If you keep your application's front-end execution logic in a
__main__.py file within your package and change the
XXX string to the name of your application's package, this script will handle executing your application for you just like how Python's
-m option does it.
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#!/usr/bin/env python import os import runpy PKG = 'XXX' # TODO Change to the name of your package (not your executable!). try: run_globals = runpy.run_module(PKG, run_name='__main__', alter_sys=True) executed = os.path.splitext(os.path.basename(run_globals['__file__'])) if executed != '__main__': # For Python 2.5 compatibility raise ImportError('Incorrectly executed %s instead of __main__' % executed) except ImportError: # For Python 2.6 compatibility runpy.run_module('%s.__main__' % PKG, run_name='__main__', alter_sys=True)
You might be wondering why should you use this script over a much simpler file that does nothing more than import your
main() function from some specific module within your application's package? The answer to that question is portability. By forcing you to keep your code in a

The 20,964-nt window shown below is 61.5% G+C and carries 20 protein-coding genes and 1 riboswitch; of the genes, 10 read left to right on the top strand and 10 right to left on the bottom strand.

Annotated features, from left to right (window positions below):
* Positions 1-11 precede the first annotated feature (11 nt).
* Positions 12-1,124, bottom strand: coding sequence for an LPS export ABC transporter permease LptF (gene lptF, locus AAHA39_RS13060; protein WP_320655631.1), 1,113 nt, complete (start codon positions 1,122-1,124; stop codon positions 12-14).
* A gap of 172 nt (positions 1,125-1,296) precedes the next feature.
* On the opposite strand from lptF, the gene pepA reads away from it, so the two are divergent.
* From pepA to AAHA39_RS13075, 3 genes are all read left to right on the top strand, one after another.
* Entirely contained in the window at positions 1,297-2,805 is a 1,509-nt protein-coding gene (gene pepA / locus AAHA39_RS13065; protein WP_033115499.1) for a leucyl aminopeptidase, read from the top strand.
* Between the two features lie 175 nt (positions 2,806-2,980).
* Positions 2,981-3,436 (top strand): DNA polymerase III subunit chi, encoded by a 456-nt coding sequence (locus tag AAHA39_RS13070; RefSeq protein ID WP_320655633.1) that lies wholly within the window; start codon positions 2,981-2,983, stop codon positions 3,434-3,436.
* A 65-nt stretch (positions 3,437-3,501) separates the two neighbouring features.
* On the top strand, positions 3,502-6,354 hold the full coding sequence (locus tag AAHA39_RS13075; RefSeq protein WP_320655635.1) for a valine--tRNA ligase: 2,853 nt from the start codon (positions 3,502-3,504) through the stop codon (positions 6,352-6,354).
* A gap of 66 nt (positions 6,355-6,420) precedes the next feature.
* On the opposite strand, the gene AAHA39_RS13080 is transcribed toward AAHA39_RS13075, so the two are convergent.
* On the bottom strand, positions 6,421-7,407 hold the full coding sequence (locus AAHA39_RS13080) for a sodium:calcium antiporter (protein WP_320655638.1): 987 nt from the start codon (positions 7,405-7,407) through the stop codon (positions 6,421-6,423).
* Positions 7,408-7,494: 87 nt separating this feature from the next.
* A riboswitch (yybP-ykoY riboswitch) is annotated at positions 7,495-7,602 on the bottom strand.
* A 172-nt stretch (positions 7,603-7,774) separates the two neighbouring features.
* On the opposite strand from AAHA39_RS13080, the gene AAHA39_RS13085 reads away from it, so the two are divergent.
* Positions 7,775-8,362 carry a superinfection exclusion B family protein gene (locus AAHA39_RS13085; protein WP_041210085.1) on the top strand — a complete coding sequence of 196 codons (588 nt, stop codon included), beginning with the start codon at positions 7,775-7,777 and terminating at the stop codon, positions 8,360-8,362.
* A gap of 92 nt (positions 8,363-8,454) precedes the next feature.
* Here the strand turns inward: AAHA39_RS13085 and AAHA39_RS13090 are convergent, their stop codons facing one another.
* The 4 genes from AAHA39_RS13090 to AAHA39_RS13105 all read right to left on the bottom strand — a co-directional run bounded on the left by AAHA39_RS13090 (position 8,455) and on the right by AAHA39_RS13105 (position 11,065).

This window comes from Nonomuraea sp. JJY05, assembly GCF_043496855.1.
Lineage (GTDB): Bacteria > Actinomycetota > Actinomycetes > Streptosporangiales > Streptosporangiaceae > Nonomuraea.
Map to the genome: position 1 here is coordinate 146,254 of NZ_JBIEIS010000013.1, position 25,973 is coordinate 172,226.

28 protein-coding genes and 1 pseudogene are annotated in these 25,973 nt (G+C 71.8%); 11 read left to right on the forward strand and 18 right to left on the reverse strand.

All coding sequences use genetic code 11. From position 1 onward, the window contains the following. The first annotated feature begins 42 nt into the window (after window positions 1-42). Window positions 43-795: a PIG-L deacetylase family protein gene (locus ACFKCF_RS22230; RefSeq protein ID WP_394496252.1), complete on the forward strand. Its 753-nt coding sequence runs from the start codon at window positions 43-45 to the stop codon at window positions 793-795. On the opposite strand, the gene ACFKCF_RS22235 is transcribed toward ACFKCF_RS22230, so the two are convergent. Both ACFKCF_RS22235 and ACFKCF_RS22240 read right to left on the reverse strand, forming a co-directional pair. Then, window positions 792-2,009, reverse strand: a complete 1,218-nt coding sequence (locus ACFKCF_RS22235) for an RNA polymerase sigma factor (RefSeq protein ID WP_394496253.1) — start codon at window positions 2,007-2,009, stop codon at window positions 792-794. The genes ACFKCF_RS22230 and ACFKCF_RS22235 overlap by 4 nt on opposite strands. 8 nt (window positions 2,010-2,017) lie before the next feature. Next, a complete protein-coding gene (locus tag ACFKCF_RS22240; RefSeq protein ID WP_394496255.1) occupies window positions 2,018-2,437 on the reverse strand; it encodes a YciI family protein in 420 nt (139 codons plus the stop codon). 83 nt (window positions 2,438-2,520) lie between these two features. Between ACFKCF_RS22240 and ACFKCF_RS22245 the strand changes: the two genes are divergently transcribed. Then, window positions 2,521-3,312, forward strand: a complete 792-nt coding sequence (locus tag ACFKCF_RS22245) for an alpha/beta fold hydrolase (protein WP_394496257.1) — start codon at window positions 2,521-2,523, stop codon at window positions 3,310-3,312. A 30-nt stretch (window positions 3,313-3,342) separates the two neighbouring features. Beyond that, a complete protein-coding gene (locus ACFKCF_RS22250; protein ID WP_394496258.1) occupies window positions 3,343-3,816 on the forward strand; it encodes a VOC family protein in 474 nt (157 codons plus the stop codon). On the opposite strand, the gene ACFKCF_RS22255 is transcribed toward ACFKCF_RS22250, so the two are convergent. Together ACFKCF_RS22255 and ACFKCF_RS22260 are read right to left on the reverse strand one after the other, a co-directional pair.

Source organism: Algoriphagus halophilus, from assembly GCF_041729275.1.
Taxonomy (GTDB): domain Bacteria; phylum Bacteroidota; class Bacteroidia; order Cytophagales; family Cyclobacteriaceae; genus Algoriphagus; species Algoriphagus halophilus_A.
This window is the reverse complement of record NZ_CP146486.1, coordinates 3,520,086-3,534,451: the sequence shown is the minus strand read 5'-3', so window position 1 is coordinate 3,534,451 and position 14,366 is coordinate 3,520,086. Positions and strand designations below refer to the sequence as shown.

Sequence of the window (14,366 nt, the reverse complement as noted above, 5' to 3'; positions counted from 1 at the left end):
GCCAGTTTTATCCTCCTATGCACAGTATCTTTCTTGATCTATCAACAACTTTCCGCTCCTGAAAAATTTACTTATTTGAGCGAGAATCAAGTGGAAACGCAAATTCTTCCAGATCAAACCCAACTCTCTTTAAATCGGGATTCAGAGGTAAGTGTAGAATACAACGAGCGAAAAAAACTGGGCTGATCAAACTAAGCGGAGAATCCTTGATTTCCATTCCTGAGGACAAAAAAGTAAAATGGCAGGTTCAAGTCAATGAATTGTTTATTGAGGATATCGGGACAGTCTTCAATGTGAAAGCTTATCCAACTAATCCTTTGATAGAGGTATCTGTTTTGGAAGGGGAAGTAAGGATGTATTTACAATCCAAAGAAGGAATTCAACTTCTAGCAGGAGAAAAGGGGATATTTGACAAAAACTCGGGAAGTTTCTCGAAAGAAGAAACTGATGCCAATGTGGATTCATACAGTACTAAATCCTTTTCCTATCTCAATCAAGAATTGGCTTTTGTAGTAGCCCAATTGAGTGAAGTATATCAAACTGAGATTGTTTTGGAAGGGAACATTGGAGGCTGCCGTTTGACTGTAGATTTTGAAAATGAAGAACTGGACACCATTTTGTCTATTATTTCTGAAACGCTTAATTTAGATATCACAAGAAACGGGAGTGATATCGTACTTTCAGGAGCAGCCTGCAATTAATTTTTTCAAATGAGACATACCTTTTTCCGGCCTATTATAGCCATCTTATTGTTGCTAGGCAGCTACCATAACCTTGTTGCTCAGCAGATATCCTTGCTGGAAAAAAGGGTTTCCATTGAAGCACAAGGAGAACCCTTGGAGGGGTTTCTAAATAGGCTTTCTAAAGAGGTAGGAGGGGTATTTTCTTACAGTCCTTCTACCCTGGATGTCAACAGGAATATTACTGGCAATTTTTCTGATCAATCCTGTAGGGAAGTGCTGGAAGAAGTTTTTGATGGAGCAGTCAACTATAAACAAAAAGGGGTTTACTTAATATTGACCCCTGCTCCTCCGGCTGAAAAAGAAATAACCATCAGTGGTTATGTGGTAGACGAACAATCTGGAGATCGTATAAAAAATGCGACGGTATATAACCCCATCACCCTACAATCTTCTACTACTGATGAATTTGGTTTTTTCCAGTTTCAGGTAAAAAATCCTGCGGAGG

__main__.py file, you support execution of your application using Python's
-m option which is supporting starting in Python 2.7. And if you name this script
__main__.py you can then zip up this file along with your application's code (if it is only pure Python source) and you now have a zip file you can pass to Python (2.6 and newer) that can be executed. You can even put the
__main__.py file next to your application's package directory and Python (2.6 and newer) can execute the directory.
In other words, this script recipe forces you to practice proper portability for your application to keep it future-proof in terms of Python's wide-ranging support on how to execute code. More details of the importance of this can be found in this blog post.
This recipe appears to share the original implementation flaw that led to the creation of the private runpy._run_module_as_main function: it breaks -i introspection, since the bulk of the main module code is actually running inside the temporary module created by run_module rather than the real __main__ module created by the interpreter.
If the main module blows up, run_globals never gets set and you can't dig into any details of the program state that existed before the execution failed.
Allowing use cases along the lines of this recipe has tempted me to make _run_module_as_main public at various times, but I've never pulled the trigger on actually doing it.